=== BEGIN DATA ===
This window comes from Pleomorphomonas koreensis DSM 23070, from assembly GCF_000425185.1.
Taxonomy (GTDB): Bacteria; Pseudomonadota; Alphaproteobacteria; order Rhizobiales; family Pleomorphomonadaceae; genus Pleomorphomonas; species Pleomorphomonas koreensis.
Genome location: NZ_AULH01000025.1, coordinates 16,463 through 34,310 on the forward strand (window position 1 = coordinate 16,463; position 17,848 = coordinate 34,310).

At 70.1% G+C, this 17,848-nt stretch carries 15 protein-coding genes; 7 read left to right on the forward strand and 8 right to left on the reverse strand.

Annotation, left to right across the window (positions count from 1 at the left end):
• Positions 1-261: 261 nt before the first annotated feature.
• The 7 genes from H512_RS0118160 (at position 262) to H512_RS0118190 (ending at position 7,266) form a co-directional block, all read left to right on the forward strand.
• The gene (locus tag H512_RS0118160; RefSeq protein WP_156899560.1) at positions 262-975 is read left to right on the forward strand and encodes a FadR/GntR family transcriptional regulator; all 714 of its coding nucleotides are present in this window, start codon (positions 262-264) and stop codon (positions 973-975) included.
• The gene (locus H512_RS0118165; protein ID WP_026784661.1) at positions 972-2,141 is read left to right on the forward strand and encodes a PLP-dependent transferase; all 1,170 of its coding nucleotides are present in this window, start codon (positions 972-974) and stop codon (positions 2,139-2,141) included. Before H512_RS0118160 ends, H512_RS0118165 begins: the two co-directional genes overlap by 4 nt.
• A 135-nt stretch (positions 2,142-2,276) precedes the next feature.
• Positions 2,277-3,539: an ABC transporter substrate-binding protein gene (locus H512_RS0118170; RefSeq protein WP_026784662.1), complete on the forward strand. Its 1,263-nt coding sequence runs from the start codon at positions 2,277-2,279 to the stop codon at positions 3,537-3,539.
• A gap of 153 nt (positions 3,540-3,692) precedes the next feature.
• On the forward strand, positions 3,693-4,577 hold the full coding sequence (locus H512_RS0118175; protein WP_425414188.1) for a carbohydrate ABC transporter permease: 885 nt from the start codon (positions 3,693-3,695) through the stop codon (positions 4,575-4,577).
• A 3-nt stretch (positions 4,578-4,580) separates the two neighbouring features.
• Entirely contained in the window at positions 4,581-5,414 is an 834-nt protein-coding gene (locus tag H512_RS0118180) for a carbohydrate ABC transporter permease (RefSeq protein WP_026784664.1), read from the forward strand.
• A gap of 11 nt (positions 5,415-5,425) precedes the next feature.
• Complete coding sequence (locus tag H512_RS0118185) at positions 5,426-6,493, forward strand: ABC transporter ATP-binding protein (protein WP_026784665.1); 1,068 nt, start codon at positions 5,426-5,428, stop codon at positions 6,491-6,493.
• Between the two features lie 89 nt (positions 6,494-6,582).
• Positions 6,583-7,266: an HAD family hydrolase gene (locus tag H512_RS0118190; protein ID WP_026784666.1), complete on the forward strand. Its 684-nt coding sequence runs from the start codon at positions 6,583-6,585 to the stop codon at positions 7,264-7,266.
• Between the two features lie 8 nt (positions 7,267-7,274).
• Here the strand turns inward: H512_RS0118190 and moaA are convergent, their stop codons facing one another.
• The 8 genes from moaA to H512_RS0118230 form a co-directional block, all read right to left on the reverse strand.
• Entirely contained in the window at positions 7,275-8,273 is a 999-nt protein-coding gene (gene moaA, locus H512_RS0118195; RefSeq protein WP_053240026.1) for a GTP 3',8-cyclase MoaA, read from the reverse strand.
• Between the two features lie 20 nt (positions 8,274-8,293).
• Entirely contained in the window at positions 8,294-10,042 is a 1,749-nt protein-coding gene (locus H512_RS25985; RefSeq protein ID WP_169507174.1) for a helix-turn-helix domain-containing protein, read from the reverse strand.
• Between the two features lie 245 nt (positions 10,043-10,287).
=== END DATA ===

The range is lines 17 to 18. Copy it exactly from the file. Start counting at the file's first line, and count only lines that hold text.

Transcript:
• Complete coding sequence (locus tag H512_RS0118185) at positions 5,426-6,493, forward strand: ABC transporter ATP-binding protein (protein WP_026784665.1); 1,068 nt, start codon at positions 5,426-5,428, stop codon at positions 6,491-6,493.
• Between the two features lie 89 nt (positions 6,494-6,582).